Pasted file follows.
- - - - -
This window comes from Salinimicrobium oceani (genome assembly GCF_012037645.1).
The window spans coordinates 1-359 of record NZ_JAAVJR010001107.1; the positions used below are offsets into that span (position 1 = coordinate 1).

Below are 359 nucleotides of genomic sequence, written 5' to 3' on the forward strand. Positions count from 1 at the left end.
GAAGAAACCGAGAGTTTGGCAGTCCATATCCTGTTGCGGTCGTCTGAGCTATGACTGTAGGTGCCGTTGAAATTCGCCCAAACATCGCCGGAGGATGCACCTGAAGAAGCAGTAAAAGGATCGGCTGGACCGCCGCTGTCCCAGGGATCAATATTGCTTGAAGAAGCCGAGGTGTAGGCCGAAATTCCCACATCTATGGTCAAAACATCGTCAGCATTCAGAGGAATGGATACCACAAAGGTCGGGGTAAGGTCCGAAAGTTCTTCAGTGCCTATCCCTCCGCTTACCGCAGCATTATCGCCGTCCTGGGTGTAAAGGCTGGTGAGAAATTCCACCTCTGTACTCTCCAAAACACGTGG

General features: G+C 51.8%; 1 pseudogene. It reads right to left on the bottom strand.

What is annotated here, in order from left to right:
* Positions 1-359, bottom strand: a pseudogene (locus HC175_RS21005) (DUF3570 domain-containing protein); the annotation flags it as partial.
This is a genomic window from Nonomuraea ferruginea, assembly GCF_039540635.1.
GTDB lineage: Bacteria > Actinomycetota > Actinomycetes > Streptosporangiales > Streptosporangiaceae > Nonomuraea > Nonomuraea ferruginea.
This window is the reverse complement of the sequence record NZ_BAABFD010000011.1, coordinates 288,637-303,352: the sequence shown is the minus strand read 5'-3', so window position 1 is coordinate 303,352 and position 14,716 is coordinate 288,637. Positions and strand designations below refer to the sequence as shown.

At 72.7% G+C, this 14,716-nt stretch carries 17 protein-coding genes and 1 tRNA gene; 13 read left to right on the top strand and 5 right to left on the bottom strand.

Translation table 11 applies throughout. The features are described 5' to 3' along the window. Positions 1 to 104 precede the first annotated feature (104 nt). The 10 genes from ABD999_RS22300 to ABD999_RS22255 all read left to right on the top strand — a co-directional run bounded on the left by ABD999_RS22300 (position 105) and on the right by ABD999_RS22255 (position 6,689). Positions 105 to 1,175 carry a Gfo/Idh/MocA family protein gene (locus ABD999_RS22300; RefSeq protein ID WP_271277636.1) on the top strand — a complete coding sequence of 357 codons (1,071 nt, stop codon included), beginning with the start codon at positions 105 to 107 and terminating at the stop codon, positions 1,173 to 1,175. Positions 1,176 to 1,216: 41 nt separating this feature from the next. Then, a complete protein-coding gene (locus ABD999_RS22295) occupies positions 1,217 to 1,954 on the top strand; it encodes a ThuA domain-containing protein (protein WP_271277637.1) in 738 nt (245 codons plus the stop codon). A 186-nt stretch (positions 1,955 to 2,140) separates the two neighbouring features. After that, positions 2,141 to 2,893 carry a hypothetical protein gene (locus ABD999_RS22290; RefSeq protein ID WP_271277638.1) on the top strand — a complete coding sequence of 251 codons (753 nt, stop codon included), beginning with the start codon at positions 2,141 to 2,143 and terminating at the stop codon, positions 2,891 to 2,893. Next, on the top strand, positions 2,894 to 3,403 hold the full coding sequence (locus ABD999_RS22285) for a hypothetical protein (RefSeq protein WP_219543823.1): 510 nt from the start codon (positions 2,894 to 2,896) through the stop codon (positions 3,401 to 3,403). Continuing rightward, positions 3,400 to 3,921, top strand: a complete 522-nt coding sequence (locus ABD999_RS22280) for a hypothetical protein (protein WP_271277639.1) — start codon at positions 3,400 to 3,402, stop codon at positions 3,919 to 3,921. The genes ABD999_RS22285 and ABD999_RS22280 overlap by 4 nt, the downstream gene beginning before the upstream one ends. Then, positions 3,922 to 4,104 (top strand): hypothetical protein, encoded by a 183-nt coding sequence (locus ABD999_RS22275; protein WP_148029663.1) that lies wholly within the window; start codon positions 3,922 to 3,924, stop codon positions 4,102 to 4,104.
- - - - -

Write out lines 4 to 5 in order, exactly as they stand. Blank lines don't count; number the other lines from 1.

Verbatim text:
GAAGAAACCGAGAGTTTGGCAGTCCATATCCTGTTGCGGTCGTCTGAGCTATGACTGTAGGTGCCGTTGAAATTCGCCCAAACATCGCCGGAGGATGCACCTGAAGAAGCAGTAAAAGGATCGGCTGGACCGCCGCTGTCCCAGGGATCAATATTGCTTGAAGAAGCCGAGGTGTAGGCCGAAATTCCCACATCTATGGTCAAAACATCGTCAGCATTCAGAGGAATGGATACCACAAAGGTCGGGGTAAGGTCCGAAAGTTCTTCAGTGCCTATCCCTCCGCTTACCGCAGCATTATCGCCGTCCTGGGTGTAAAGGCTGGTGAGAAATTCCACCTCTGTACTCTCCAAAACACGTGG

General features: G+C 51.8%; 1 pseudogene. It reads right to left on the bottom strand.